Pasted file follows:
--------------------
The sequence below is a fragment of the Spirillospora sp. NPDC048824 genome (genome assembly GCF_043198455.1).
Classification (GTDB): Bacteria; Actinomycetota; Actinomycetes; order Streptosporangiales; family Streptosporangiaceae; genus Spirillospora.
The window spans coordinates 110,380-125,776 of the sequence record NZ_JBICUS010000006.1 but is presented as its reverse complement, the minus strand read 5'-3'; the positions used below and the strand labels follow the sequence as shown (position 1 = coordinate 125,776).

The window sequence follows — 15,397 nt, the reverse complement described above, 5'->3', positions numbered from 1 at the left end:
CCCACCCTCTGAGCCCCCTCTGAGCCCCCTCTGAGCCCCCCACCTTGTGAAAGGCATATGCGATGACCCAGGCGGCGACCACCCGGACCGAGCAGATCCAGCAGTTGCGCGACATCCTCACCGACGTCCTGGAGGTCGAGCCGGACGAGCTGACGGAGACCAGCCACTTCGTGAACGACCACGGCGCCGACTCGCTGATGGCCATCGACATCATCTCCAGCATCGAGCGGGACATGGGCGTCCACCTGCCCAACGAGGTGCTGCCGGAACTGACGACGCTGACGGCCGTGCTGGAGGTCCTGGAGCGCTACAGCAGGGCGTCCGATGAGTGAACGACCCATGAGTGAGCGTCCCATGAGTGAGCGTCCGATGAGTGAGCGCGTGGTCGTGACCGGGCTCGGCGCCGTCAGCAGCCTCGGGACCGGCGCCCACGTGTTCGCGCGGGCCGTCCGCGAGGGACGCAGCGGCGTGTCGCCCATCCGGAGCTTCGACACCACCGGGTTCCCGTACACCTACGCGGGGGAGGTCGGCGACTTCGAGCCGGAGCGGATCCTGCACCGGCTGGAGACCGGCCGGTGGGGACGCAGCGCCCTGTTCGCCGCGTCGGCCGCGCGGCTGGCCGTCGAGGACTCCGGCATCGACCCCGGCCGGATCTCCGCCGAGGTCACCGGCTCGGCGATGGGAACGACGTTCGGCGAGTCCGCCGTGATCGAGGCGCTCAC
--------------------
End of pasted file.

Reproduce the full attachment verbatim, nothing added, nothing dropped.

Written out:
The sequence below is a fragment of the Spirillospora sp. NPDC048824 genome (genome assembly GCF_043198455.1).
Classification (GTDB): Bacteria; Actinomycetota; Actinomycetes; order Streptosporangiales; family Streptosporangiaceae; genus Spirillospora.
The window spans coordinates 110,380-125,776 of the sequence record NZ_JBICUS010000006.1 but is presented as its reverse complement, the minus strand read 5'-3'; the positions used below and the strand labels follow the sequence as shown (position 1 = coordinate 125,776).

The window sequence follows — 15,397 nt, the reverse complement described above, 5'->3', positions numbered from 1 at the left end:
CCCACCCTCTGAGCCCCCTCTGAGCCCCCTCTGAGCCCCCCACCTTGTGAAAGGCATATGCGATGACCCAGGCGGCGACCACCCGGACCGAGCAGATCCAGCAGTTGCGCGACATCCTCACCGACGTCCTGGAGGTCGAGCCGGACGAGCTGACGGAGACCAGCCACTTCGTGAACGACCACGGCGCCGACTCGCTGATGGCCATCGACATCATCTCCAGCATCGAGCGGGACATGGGCGTCCACCTGCCCAACGAGGTGCTGCCGGAACTGACGACGCTGACGGCCGTGCTGGAGGTCCTGGAGCGCTACAGCAGGGCGTCCGATGAGTGAACGACCCATGAGTGAGCGTCCCATGAGTGAGCGTCCGATGAGTGAGCGCGTGGTCGTGACCGGGCTCGGCGCCGTCAGCAGCCTCGGGACCGGCGCCCACGTGTTCGCGCGGGCCGTCCGCGAGGGACGCAGCGGCGTGTCGCCCATCCGGAGCTTCGACACCACCGGGTTCCCGTACACCTACGCGGGGGAGGTCGGCGACTTCGAGCCGGAGCGGATCCTGCACCGGCTGGAGACCGGCCGGTGGGGACGCAGCGCCCTGTTCGCCGCGTCGGCCGCGCGGCTGGCCGTCGAGGACTCCGGCATCGACCCCGGCCGGATCTCCGCCGAGGTCACCGGCTCGGCGATGGGAACGACGTTCGGCGAGTCCGCCGTGATCGAGGCGCTCAC